It did something else that is connected. In the fortnight or so leading up to the elections, it tried to paint the protesters against the Citizenship (Amendment) Act (CAA), 2019, and National Register of Citizens (NRC), especially the gathering at Shaheen Bagh, as a traitorous fifth column. In addition, it tried to paint the Congress and AAP as ‘anti-national’, the catch-all characterisation the BJP uses to tar all parties and people who do not agree with its ideology.
Whatever the compulsions, it is difficult to see any wisdom or propriety in the spectacle of a BJP MP calling Delhi chief minister Arvind Kejriwal a ‘terrorist’.
This unfortunately also involved mounting a highly divisive campaign aimed at maligning the Muslim section of the electorate as a fifth column and polarising the electorate in relation to the anti-CAA and anti-NRC protest. Thus, for instance, ‘aazadi’, one of the refrains used by the protesters, was taken out of context, twisted and interpreted as an anti-national slogan, despite the fact that pride of place was given to nationalist symbols – the Tricolour, the anthem and the Constitution – at all demonstrations.
In addition, one minister and a candidate for the Delhi election, who incidentally lost, unconscionably led chants saying ‘shoot the traitors’, while MP Parvesh Verma said at a rally, "Lakhs of people gather there (Shaheen Bagh). … They'll enter your houses, rape your sisters and daughters, and kill them."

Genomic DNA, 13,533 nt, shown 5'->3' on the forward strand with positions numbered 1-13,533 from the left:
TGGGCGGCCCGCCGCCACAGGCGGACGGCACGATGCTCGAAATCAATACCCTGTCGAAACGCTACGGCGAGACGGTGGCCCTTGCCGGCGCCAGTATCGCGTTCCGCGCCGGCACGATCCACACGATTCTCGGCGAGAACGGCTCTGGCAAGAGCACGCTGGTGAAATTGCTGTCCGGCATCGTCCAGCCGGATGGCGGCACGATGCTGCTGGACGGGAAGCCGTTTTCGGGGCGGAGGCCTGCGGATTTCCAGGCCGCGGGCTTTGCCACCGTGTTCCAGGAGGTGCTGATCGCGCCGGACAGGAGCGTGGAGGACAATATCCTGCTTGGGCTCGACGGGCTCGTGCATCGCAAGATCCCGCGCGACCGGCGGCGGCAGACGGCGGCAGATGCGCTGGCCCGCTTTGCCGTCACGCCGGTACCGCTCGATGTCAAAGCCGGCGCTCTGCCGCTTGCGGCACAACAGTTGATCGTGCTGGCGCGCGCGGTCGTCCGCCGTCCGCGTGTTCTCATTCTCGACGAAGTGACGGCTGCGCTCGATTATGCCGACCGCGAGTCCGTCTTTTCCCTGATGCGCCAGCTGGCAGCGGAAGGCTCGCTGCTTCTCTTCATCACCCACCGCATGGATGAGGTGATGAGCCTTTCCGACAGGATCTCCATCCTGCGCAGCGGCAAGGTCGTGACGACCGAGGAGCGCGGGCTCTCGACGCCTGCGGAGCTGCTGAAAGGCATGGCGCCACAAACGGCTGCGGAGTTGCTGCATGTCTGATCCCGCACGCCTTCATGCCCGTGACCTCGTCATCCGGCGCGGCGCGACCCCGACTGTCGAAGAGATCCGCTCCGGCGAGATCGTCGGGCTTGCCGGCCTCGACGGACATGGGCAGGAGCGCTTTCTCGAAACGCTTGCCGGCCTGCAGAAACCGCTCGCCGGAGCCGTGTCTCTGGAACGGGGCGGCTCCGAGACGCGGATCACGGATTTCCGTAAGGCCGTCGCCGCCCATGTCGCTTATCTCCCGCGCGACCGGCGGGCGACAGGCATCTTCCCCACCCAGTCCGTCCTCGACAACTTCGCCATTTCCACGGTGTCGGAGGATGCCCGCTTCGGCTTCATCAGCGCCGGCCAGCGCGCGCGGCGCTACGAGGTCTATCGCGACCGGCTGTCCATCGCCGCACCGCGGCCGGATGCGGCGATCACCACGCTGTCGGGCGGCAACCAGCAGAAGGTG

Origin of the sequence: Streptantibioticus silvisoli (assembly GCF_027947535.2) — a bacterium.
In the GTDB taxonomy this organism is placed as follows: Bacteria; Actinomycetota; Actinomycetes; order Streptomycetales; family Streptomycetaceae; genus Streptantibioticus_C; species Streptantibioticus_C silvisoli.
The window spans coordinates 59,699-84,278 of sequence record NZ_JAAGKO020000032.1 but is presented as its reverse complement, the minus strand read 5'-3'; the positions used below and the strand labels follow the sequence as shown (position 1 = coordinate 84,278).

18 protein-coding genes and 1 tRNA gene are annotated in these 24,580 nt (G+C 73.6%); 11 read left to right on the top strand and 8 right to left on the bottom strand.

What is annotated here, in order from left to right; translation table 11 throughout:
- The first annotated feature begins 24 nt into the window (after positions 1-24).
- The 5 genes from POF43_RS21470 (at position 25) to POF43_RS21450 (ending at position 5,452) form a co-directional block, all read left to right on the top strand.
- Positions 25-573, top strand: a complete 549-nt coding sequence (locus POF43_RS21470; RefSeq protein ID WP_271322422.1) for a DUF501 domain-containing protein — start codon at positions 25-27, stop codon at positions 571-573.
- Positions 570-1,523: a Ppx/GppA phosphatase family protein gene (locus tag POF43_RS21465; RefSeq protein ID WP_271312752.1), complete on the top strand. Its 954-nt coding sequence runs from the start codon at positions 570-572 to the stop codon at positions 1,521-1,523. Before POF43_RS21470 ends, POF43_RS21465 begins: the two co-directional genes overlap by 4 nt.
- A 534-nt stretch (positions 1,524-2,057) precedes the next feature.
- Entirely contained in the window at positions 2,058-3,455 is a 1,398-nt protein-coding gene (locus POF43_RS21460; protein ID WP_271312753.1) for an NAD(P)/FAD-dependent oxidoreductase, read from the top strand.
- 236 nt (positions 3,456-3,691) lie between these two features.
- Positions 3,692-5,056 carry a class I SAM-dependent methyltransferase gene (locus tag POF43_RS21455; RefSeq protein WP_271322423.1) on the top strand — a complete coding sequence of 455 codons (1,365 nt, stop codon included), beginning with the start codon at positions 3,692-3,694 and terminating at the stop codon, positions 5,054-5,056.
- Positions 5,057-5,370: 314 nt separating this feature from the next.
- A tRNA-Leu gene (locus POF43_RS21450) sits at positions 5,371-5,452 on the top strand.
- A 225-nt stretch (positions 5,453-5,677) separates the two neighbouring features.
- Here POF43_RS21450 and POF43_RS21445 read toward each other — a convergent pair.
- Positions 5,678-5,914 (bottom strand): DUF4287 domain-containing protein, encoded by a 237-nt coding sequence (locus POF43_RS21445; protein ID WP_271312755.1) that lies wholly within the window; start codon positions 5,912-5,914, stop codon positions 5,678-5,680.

Despite being penalised by the Election Commission, he was rewarded by being chosen to move the vote of thanks to the President’s address in the ongoing Budget Session of the Lok Sabha.
This kind of viciousness was perhaps not expected from a party governing the country.
With Union Home Minister Amit Shah leading the charge, the Delhi elections saw a number of BJP chief ministers campaigning alongside a large number of Union ministers and MPs and significant resources being channeled into the campaign. This, combined with the kind of campaign the BJP ran, increased the party’s vote share by eight percentage points.
But since the electorate was polarised, the AAP held on to its vote share. The Congress lost vote share to settle at under five percent of the vote. This meant that AAP secured well in excess of 50 percent of the vote and nailed down a resounding victory.
Given the fact that AAP campaigned exclusively on performance and development, the BJP will have to rethink its strategy of polarisation, especially given the fact that facing a more mixed electorate in Jharkhand it lost 12 seats, while the alliance gained 23.
Over the next year and a bit, Assembly elections will be held in some big states: Possibly in October or November in Bihar; and in Assam, West Bengal and Tamil Nadu possibly next April or May. The BJP doesn’t have much of a stake in the Tamil Nadu elections, but it has significant ones in the three other states. The dynamic of the Assam elections could be dictated largely by the CAA/NRC issue, which will also play a big role in Bengal.
If current trends hold towards the end of the year, the Bihar elections could be decided by local and ‘bread-and-butter’ issues. The BJP/NDA will have to work around that, while the Delhi elections will give the ‘Opposition’ a boost.